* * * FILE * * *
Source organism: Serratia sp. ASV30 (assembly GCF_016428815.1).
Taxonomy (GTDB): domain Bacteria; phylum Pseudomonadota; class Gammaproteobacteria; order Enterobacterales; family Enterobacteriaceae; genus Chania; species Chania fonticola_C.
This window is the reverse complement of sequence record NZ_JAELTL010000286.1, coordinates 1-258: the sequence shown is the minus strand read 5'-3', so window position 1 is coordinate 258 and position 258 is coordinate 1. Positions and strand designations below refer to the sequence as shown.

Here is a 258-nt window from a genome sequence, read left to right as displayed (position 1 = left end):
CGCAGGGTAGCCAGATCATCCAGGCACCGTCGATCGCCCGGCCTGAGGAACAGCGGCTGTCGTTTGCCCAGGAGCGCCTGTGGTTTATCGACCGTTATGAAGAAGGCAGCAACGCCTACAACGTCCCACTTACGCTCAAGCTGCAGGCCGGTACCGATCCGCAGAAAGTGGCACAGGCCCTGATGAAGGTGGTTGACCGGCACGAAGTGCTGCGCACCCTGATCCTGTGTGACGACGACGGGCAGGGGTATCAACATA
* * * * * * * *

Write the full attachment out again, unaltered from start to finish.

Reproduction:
Source organism: Serratia sp. ASV30 (assembly GCF_016428815.1).
Taxonomy (GTDB): domain Bacteria; phylum Pseudomonadota; class Gammaproteobacteria; order Enterobacterales; family Enterobacteriaceae; genus Chania; species Chania fonticola_C.
This window is the reverse complement of sequence record NZ_JAELTL010000286.1, coordinates 1-258: the sequence shown is the minus strand read 5'-3', so window position 1 is coordinate 258 and position 258 is coordinate 1. Positions and strand designations below refer to the sequence as shown.

Here is a 258-nt window from a genome sequence, read left to right as displayed (position 1 = left end):
CGCAGGGTAGCCAGATCATCCAGGCACCGTCGATCGCCCGGCCTGAGGAACAGCGGCTGTCGTTTGCCCAGGAGCGCCTGTGGTTTATCGACCGTTATGAAGAAGGCAGCAACGCCTACAACGTCCCACTTACGCTCAAGCTGCAGGCCGGTACCGATCCGCAGAAAGTGGCACAGGCCCTGATGAAGGTGGTTGACCGGCACGAAGTGCTGCGCACCCTGATCCTGTGTGACGACGACGGGCAGGGGTATCAACATA